Faculty Excellence assists faculty members to identify and apply for suitable honorific awards from early career to lifetime achievement. Many awards may be available to pursue depending on the discipline and a faculty member’s achievements.
For inquiries or guidance, reach out to Charlenne Valere, Director of Academic Programs with Faculty Excellence, at Charlenne.Valere@ucf.edu.
Below are tips to consider when seeking external honorific awards.
Developing a scholarly network of colleagues is important. For many awards, nominations from previous award recipients are required as part of an application. Accordingly, maintaining professional relationships with colleagues and scholars within the same field, both inside and especially outside of UCF, will help you maintain a pool of potential nominators.
Even if you are not immediately applying for an award, examine the application requirements early. This also provides time to contact nominators if needed, gather references and compile other components of the application packet, which can be very extensive.
Closely Assess Criteria and Ensure Application Packet is Complete
Start with closely noting the criteria for each award and also consider the application requirements, which vary by award and discipline. For example:
- Creative disciplines may require more detailed responses and longer letters
- STEM awards may be more narrowly focused with shorter letters in some cases
- Determine the style expectations for the award and align your approach with them
- Overall, remember that clear and focused writing usually succeeds
As William Strunk Jr.’s The Elements of Style suggests, consider:
Also, many disciplines have “award ladders.” Applicants start with entry-level awards and work up to more prestigious and highly prestigious awards, which can help them qualify and obtain honors from the National Academies.
Understand the Awards Process
This seems trivial, but carefully read the application and reference instructions. Ignoring what may seem like minute details can minimize your chances for consideration and success.
- What the award seeks to honor
- What sort of excellence is being recognized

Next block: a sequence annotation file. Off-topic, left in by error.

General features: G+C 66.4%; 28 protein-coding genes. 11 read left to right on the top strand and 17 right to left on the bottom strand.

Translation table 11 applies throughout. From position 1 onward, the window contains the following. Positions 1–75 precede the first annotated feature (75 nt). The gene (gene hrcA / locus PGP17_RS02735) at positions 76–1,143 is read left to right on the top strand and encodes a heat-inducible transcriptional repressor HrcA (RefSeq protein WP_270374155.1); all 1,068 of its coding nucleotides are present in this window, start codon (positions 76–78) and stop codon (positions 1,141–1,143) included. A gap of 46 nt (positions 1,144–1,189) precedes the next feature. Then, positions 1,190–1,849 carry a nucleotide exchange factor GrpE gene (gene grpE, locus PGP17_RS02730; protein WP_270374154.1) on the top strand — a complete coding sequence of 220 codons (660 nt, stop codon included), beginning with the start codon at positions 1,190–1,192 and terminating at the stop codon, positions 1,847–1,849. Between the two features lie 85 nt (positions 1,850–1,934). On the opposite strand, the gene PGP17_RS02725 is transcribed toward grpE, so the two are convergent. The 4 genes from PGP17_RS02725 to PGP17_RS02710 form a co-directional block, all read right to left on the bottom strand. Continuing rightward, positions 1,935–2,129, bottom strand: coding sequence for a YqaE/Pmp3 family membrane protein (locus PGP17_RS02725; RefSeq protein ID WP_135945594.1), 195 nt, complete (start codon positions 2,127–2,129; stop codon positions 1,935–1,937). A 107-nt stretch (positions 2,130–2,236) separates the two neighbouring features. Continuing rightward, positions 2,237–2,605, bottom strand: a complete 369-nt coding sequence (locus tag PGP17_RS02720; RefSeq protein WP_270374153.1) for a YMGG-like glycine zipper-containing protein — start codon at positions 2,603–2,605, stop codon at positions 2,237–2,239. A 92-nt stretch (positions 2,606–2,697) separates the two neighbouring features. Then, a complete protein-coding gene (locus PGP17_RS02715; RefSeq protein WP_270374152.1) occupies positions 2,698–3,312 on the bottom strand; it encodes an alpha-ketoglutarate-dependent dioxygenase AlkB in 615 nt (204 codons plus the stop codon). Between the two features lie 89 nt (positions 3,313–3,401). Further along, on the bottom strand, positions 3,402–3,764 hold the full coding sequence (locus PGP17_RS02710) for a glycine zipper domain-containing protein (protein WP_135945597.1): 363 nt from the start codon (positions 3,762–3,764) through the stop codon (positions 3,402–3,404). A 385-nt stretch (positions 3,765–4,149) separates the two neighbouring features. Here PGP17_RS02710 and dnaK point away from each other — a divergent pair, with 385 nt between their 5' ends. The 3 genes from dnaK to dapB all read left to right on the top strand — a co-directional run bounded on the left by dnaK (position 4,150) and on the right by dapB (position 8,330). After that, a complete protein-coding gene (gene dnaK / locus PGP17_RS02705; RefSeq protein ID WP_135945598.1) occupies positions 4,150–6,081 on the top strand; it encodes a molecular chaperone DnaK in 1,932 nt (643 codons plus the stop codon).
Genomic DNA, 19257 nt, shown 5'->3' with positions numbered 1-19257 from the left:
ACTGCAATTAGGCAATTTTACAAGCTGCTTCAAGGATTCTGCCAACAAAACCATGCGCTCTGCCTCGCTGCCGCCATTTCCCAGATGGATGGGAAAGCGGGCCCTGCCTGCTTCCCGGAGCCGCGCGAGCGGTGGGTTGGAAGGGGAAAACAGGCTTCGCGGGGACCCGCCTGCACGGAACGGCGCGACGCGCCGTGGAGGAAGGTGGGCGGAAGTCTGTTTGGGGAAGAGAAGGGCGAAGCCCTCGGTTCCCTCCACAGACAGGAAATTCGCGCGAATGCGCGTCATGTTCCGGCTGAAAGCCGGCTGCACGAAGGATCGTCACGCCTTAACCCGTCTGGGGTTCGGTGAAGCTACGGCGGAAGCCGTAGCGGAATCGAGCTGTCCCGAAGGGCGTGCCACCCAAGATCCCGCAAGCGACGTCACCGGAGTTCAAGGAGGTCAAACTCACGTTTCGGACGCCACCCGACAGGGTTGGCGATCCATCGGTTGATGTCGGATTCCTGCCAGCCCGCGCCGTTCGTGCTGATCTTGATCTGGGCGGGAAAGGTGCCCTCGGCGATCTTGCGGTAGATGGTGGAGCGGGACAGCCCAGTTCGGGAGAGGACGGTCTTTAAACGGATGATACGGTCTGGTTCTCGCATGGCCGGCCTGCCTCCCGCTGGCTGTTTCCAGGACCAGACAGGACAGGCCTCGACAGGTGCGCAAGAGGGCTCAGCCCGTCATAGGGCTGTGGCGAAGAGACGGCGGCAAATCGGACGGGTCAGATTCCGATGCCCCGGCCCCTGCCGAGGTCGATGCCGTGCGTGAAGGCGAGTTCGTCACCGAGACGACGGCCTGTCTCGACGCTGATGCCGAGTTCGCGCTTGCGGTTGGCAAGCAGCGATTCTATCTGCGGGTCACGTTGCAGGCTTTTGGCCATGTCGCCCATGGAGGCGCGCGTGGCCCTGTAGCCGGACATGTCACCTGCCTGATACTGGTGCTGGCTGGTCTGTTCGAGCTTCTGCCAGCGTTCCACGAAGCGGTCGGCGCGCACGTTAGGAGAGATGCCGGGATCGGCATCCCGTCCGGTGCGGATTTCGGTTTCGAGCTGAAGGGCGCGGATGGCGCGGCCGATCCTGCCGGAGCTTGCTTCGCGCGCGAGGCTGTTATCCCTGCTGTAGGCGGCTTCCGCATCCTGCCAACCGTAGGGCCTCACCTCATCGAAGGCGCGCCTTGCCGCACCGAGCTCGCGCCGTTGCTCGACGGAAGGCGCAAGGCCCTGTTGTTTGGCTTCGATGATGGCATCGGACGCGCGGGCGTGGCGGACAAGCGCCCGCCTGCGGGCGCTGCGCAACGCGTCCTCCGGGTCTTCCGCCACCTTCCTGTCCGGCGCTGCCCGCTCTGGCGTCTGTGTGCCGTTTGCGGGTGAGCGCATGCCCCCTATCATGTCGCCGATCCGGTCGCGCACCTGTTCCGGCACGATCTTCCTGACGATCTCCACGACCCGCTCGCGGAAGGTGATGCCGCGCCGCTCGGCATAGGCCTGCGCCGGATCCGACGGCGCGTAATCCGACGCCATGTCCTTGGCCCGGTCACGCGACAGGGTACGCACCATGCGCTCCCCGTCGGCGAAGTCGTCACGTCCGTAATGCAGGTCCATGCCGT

- Opening date for applications
- Submission deadline
- View application packets of previous award winners (if possible)
- Note career age, career stage and specific discipline/area(s)
- What the award nomination must have
- How to submit the nomination, application and references
- Document type: email, PDF, etc.
- How references are to submit their letter(s)
Understand the award “pillars”
- Avoid the mistake of addressing only one “focus” area and ignoring the other connecting areas
- Be sure to address all pillars
Example of Award Application Pillars
In this graphic, an award may require excellence in economic development, but the connecting areas may also list:
In this case, the applicant must address all five pillars, with economic development being at the core.
Beyond the Pillars
- Be very clear about what the candidate did to deserve the award
- List the accomplishments and contributions
- Explain the value the applicant brought to each program and project, as well as the impact of the work
Apply for and Submit the Award
- Gather all components of the application packet at least 4-5 months before the deadline
- Consider who will serve as the nominator and as references based on the specifications and award criteria
- It is common for notable awards to require a curriculum vitae
- Updated and current
- Written for a general audience outside of the applicant’s circle
- Crafted for “instant intake”
- Think elevator pitch
- Five pages, not 50
- Highlight important award-centric elements
- Include a career summary with notable accomplishments and important publications
- Plan to submit the application/nomination at least 1-2 weeks prior to the deadline
Note there may be rules against or limits for internal references. Strongly consider engaging references outside of UCF and those with prominence.
- Do not wait until last minute to ask for a reference
- The more renowned the reference, the more time they need to compose a letter
- Their prominence also increase the possibility they may decline the request
- Have a backup plan
- Submit reference letters on letterhead with signatures and do not deviate from the instructions provided by the award organization
Applicants typically compete on a wider scale with a larger class of nominees. As such, the awards panel is also much broader; members may not know or have heard of the applicant.
The award panel’s perception is based on:
- The award application packet
- The applicant’s web presence
Create and use a web presence as an advantage.
- Keep webpages updated
- Organize them based on the most recognized nomination criteria:
- Google the applicant’s name with keywords (because reviewers Google applicants)
- Review Google Scholar
- Ensure LinkedIn and Wikipedia references are updated and accurate
- Review any public social media pages
Have You Earned An Award?
Report your award to be highlighted in Faculty Excellence and UCF news publications!